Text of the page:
Web 3.0

What Is Web 3.0?

Web3.0 is the latest type of internet service in which advanced artificial intelligence and machine-based learning are used to interlink web-based applications and develop an additionally autonomous web. Web 3.0 is thoroughly structured to provide the consumers a content that the customers tailor to a great extent with a more rapid speed that had never been experienced before. The exclusive web will use AR (augmented reality), VR (virtual reality), search algorithms powered by AI, and improved data analytics to make this happen.

Web 1.0 and 2.0: A Gradual Evolution

At the start of the 90s, the internet of Tim Berners-Lee was organized to serve as a collaborative source. It was an interlinked computer system to assist scientists in sharing their experiments. In this area, people were allowed to interact. Later on, Yahoo, Compuserve, AOL, and a few other portals dominated it. These organizations (that provided online services) proved to be a door toward Web 1.0, permitting the governments, businesses, and individuals to use it along with posting material occasionally. In 1994, Netscape introduced a web browser, persuading toward the dot-com advancement, and a browser competition began.

Dissimilar to Web 1.0, which – according to Balachander Krishnamurthy and Graham Cormode – had a few content creators while a huge number of people were just content consumers, Web 2.0 provided a forum where the Web was utilized to construct software applications on. In this way, numerous consumers were allowed to take part in the creation of content on blogs, social networks, as well as other platforms. Social media venues (based on user-generated material) and search engines evolved retail and advertising industries. This resulted in the extinction or a continuous struggle for survival by the great firms that did not make pace with this technology.

The business model of Web 2.0 depends on the consumers’ participation in developing new content and selling personal data to 3rd parties to carry out marketing purposes. Hence, the internet has an enormous app store, overwhelmed with centralized applications developed by Amazon, Facebook, and Google, endeavoring to create an audience, gather data, and monetize it via the aimed advertising. Nonetheless, the users are not protected from being manipulated by the central authorities. Thus, there was a need for an appropriate place to cater to the demands of the users.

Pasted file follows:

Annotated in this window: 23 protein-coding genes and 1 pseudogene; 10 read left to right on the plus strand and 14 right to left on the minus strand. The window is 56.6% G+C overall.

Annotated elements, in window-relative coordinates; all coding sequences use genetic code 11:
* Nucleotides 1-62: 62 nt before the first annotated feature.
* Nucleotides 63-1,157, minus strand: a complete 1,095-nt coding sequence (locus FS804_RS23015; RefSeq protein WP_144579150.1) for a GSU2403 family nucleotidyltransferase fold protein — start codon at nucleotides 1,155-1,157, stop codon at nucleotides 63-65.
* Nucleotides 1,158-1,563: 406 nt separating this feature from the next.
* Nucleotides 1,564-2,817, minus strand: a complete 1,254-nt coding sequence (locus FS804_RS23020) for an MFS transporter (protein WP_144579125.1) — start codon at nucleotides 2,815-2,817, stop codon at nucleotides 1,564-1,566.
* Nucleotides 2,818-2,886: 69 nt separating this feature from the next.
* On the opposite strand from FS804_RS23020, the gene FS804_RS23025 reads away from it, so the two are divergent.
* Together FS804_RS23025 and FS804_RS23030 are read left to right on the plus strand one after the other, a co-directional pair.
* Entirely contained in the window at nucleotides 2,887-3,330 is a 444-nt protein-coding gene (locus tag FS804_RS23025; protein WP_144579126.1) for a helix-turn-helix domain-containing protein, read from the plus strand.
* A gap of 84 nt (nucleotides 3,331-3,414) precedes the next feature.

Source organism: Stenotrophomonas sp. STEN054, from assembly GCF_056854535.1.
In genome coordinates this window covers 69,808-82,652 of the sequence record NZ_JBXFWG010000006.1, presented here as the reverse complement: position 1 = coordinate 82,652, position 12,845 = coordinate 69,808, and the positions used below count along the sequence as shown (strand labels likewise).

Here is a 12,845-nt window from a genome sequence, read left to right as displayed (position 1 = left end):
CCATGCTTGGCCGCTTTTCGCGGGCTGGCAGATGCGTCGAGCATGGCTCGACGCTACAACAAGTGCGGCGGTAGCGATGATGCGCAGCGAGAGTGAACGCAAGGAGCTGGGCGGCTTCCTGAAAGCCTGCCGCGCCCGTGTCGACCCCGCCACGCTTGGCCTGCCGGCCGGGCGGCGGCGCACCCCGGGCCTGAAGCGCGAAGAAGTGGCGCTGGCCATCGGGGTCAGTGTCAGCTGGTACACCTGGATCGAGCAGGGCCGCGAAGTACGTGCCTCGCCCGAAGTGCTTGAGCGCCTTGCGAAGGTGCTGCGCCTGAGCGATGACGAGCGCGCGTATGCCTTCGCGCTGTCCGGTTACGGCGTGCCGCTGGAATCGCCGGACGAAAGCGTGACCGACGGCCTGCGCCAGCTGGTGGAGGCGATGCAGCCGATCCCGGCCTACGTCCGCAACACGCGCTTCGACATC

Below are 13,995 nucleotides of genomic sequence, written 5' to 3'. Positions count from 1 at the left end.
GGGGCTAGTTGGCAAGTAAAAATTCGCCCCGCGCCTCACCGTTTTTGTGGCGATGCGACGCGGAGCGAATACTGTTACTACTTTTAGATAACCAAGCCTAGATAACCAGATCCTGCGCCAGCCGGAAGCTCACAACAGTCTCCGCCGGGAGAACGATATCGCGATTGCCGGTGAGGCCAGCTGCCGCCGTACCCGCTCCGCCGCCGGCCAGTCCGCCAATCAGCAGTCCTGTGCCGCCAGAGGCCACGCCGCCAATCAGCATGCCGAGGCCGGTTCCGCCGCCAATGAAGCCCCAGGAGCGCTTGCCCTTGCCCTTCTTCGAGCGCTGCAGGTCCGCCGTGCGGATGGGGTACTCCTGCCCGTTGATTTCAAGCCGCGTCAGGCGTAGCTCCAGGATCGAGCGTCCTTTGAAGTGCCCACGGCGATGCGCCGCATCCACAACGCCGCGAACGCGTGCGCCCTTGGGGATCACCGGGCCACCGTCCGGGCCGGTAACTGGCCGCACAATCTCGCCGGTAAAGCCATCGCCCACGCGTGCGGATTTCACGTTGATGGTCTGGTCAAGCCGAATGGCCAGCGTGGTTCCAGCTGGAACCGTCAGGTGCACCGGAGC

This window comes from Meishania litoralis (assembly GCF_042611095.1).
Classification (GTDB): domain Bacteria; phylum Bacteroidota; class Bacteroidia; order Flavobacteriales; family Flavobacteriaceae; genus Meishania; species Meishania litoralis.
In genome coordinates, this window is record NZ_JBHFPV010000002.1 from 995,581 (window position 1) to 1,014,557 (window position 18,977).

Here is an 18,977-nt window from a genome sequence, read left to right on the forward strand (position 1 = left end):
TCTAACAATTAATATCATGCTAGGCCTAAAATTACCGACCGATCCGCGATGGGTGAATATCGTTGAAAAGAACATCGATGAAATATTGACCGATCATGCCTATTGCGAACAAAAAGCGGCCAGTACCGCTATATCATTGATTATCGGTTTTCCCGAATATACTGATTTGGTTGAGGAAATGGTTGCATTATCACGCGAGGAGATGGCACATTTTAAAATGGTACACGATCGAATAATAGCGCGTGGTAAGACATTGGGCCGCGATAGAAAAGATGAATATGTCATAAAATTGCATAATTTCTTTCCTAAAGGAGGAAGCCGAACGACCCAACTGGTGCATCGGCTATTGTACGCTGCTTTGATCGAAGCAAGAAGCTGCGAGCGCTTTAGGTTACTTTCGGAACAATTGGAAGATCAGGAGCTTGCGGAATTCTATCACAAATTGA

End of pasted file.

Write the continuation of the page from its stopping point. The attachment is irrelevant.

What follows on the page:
Web 3.0: A Step to Meet Individual Autonomy and Future Needs

Five years back, the concept of Web 3.0 – as an advanced stage of the internet – was described as the Semantic Web. Berners-Lee coined the term to denote the web where the machine’s content would be processed in a humanlike manner, forming a Global Brain with the entirety of the data interconnected and comprehended both conceptually and contextually. Web 3.0 counts to be a place where the consumers require no permission from any central power to post anything. Individual sovereignty would be the chief aspect of this type of web. The decentralized blockchains of Web 3.0 would enable consumers to avoid an unfair and exploitative web with proper compensation for their data and time. This web type would expand the peer-to-peer information exchange by benefiting from open-source software, IoT (Internet of Things), and blockchain technologies.

Examples of Web 3.0 dApps

  • Social network dApps: Sapien, Steemit, Sola, e-Chat, etc.
  • DeFi (Decentralized Finance) Apps: AAVE, IDEX, EOSFinex, etc.
  • Insurance and banking dApps: AiGang, Everledger, etc.
  • Streaming dApps: DTube, UjoMusic, Theta EdgeCast, etc.
  • Gaming dApps: Cryptokitties, Zed Run, Splinterlands, Alien Worlds, etc
Josh Fernandez

Josh Fernandez

Josh Fernandez is a well-known crypto journalist who has been actively covering the world of cryptocurrency and blockchain for several years.

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